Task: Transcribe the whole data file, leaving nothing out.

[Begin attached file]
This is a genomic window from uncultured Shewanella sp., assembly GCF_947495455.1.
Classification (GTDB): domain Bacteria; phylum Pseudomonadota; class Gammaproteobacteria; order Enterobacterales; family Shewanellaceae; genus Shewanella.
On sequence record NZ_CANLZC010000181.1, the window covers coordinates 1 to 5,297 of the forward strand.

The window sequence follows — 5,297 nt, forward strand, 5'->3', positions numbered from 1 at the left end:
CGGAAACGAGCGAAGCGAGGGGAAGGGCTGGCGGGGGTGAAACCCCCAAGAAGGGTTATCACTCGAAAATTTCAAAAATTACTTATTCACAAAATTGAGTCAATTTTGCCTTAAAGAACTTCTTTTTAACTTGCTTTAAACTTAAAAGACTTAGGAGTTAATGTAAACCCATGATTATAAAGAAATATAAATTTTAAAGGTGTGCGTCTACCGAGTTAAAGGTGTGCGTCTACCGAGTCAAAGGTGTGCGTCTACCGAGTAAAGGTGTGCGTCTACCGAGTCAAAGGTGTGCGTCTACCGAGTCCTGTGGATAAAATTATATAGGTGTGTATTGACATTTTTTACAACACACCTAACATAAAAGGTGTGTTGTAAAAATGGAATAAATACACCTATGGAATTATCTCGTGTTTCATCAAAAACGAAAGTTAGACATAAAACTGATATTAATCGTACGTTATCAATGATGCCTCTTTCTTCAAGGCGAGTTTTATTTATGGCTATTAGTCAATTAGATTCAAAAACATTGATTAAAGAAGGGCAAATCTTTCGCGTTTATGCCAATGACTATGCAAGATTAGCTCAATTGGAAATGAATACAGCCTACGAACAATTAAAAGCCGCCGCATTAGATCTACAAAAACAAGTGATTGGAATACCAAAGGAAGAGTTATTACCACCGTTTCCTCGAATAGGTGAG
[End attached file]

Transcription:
This is a genomic window from uncultured Shewanella sp., assembly GCF_947495455.1.
Classification (GTDB): domain Bacteria; phylum Pseudomonadota; class Gammaproteobacteria; order Enterobacterales; family Shewanellaceae; genus Shewanella.
On sequence record NZ_CANLZC010000181.1, the window covers coordinates 1 to 5,297 of the forward strand.

The window sequence follows — 5,297 nt, forward strand, 5'->3', positions numbered from 1 at the left end:
CGGAAACGAGCGAAGCGAGGGGAAGGGCTGGCGGGGGTGAAACCCCCAAGAAGGGTTATCACTCGAAAATTTCAAAAATTACTTATTCACAAAATTGAGTCAATTTTGCCTTAAAGAACTTCTTTTTAACTTGCTTTAAACTTAAAAGACTTAGGAGTTAATGTAAACCCATGATTATAAAGAAATATAAATTTTAAAGGTGTGCGTCTACCGAGTTAAAGGTGTGCGTCTACCGAGTCAAAGGTGTGCGTCTACCGAGTAAAGGTGTGCGTCTACCGAGTCAAAGGTGTGCGTCTACCGAGTCCTGTGGATAAAATTATATAGGTGTGTATTGACATTTTTTACAACACACCTAACATAAAAGGTGTGTTGTAAAAATGGAATAAATACACCTATGGAATTATCTCGTGTTTCATCAAAAACGAAAGTTAGACATAAAACTGATATTAATCGTACGTTATCAATGATGCCTCTTTCTTCAAGGCGAGTTTTATTTATGGCTATTAGTCAATTAGATTCAAAAACATTGATTAAAGAAGGGCAAATCTTTCGCGTTTATGCCAATGACTATGCAAGATTAGCTCAATTGGAAATGAATACAGCCTACGAACAATTAAAAGCCGCCGCATTAGATCTACAAAAACAAGTGATTGGAATACCAAAGGAAGAGTTATTACCACCGTTTCCTCGAATAGGTGAG